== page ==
An incredibly tragic event occurred this week while 17-year-old Mexico City resident Julio Macias Gonzalez was eating dinner with his family. Without warning, the teenager started having convulsions and died shortly after, before emergency medical personnel arrived on the scene.
After doctors examined the boy, they came to a surprising conclusion. Gonzalez's death was caused by a hickey he received earlier that day from his girlfriend.
CBS2's resident physician, Dr. Max Gomez, decided to investigate for himself and now he's warning parents about the issue. In the video below, Dr. Gomez explains that although it is extremely rare, hickeys performed too hard on the carotoid artery on the neck can cause blood clots, which would travel to the brain and lead to a stroke. This is what happened to Julio Macias Gonzalez.
Dr. Gomez says that teenagers should be careful about giving each other hickeys, especially if they have problems with their connective tissue, which in turn can lead to weakened arteries.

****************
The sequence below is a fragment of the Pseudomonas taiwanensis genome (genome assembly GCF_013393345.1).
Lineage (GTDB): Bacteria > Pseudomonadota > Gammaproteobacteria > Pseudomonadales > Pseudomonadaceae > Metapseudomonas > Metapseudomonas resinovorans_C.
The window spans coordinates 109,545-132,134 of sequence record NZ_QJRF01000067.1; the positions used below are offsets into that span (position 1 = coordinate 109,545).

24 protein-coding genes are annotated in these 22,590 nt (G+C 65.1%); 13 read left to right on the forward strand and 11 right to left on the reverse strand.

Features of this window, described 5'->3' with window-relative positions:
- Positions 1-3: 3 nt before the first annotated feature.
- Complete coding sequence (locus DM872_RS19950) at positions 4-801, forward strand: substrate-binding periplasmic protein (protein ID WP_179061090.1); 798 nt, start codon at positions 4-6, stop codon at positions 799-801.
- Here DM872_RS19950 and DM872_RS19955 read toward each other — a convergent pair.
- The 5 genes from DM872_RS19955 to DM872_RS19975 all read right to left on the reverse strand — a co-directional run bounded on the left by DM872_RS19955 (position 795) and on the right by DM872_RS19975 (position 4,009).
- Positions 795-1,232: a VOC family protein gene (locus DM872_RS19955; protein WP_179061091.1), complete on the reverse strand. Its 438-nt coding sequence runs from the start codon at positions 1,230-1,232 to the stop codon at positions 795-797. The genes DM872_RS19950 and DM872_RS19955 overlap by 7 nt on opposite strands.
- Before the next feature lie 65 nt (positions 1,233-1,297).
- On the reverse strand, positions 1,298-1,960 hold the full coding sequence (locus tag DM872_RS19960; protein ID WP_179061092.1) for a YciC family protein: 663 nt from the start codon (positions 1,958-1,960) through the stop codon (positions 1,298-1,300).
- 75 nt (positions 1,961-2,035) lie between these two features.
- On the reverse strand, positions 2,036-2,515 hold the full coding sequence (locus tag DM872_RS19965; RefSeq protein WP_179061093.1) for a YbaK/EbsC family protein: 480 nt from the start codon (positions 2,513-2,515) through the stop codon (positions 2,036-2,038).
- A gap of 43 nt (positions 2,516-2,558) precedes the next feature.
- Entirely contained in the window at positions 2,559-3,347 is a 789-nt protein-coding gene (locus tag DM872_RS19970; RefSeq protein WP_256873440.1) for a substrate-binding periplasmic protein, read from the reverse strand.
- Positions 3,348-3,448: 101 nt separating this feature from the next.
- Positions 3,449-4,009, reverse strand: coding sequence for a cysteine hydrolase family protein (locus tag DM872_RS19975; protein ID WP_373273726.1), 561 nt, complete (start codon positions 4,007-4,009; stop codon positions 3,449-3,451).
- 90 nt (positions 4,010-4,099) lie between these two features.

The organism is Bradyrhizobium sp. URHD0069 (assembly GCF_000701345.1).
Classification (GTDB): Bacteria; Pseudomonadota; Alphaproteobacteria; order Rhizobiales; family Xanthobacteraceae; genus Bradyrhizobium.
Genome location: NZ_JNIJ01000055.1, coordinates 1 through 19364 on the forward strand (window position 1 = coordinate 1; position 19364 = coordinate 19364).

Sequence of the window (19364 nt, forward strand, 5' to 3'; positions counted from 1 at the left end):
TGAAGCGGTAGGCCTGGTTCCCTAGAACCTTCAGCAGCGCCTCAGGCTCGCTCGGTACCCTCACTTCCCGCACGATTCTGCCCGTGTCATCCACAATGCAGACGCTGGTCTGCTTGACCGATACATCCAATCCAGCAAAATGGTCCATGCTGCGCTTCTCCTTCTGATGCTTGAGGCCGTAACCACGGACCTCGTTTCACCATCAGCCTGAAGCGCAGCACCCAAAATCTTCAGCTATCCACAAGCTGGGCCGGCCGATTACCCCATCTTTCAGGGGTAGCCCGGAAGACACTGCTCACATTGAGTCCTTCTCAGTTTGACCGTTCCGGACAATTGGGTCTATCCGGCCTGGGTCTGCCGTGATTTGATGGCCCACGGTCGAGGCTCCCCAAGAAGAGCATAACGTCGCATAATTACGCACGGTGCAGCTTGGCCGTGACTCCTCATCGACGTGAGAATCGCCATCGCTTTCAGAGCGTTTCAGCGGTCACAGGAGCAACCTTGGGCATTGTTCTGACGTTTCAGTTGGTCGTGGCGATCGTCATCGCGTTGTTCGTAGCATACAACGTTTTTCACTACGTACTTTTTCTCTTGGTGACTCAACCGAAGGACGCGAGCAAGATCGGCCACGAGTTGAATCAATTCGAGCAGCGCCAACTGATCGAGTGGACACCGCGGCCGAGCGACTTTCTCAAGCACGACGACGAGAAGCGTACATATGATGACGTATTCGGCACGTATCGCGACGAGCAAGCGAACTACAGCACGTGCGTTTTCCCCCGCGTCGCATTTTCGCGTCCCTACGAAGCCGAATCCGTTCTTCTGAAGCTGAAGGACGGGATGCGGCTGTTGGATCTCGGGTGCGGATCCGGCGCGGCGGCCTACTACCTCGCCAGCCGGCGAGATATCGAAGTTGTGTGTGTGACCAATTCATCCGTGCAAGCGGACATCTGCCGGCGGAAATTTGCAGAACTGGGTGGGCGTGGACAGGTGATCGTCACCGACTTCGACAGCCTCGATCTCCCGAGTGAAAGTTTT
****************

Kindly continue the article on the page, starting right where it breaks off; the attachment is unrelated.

"If somebody were to press on or otherwise damage the neck in that area where the carotid artery is going, potentially, they could cause enough injury to tear the blood vessel and cause a blood clot to form that can then go to the brain and cause a stroke," Dr. Mitchell Elkind tells CBS2.
Although the risk is small, Dr. Gomez says that parents should talk to their teenagers about this. The best prevention is of course to avoid giving or receiving hickeys altogether.
Please share this so more parents can hear this doctor's warning.
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